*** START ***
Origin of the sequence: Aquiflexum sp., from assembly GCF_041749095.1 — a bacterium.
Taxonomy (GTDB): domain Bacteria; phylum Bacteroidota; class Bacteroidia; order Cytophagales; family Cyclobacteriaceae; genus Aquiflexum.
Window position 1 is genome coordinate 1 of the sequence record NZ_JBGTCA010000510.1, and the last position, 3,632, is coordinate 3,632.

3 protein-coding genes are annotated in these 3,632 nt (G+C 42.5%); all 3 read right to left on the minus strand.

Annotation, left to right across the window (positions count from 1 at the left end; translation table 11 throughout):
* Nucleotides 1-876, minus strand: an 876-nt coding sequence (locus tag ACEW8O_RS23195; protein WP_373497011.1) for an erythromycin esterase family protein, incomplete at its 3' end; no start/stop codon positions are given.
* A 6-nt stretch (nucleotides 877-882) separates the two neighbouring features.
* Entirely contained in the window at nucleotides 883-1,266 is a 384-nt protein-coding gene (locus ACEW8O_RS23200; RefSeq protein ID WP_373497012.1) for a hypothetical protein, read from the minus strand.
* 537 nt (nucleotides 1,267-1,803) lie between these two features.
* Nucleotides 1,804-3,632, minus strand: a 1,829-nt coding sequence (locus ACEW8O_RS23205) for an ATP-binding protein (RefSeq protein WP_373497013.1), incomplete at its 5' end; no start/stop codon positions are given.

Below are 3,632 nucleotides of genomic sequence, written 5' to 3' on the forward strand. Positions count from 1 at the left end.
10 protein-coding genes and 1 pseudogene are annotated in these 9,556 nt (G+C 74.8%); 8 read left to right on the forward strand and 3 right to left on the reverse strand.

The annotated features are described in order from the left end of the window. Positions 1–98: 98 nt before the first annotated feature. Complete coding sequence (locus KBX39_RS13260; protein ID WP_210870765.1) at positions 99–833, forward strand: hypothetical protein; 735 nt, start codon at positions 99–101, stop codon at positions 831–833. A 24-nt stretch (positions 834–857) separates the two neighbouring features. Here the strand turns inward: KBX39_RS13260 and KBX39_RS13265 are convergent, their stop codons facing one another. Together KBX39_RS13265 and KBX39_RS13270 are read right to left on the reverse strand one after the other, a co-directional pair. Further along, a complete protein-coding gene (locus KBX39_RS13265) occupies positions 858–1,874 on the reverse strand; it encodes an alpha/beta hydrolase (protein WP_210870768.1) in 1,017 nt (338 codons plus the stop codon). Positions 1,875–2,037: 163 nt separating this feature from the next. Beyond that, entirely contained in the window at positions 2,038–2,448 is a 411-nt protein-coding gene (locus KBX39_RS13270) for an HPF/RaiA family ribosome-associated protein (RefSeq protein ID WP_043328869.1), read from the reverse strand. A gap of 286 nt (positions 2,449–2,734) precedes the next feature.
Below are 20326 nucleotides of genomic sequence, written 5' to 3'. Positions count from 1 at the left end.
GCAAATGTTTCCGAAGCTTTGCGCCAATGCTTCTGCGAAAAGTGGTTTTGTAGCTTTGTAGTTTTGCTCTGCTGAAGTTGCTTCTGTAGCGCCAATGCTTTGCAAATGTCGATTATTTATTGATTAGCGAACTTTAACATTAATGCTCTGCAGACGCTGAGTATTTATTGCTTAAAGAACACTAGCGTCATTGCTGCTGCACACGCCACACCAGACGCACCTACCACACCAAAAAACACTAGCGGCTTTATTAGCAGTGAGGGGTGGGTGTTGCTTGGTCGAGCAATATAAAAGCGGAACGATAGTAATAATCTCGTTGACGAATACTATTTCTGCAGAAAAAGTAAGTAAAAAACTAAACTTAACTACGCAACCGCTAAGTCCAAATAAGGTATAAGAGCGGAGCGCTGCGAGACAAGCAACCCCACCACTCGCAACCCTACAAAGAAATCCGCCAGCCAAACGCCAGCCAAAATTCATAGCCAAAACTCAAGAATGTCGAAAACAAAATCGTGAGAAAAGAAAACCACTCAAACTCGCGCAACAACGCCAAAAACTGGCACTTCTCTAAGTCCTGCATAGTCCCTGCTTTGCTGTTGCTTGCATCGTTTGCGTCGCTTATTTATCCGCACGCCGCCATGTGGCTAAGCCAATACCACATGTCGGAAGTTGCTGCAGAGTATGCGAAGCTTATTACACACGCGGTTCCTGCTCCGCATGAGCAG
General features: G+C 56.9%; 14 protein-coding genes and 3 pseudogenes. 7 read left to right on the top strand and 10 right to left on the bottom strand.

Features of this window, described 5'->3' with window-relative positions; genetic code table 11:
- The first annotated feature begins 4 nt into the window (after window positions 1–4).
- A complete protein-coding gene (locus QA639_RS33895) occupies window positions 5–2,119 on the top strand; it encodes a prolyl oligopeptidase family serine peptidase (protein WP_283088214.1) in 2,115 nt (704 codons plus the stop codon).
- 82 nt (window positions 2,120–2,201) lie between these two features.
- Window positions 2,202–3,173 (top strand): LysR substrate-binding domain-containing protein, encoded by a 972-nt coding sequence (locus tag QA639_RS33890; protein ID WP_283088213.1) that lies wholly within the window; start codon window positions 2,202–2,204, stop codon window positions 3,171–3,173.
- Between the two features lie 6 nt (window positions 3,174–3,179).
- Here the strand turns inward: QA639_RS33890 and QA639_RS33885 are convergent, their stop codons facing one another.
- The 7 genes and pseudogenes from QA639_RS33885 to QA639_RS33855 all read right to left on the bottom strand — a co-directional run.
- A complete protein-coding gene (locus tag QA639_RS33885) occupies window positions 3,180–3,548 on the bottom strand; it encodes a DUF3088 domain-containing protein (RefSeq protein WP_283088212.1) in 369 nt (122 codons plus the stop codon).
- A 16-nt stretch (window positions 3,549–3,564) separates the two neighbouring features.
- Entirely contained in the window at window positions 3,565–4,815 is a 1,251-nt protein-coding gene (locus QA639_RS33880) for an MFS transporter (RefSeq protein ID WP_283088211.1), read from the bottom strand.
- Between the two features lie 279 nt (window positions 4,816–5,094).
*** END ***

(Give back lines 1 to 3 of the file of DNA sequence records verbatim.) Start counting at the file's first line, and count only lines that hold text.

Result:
Origin of the sequence: Aquiflexum sp., from assembly GCF_041749095.1 — a bacterium.
Taxonomy (GTDB): domain Bacteria; phylum Bacteroidota; class Bacteroidia; order Cytophagales; family Cyclobacteriaceae; genus Aquiflexum.
Window position 1 is genome coordinate 1 of the sequence record NZ_JBGTCA010000510.1, and the last position, 3,632, is coordinate 3,632.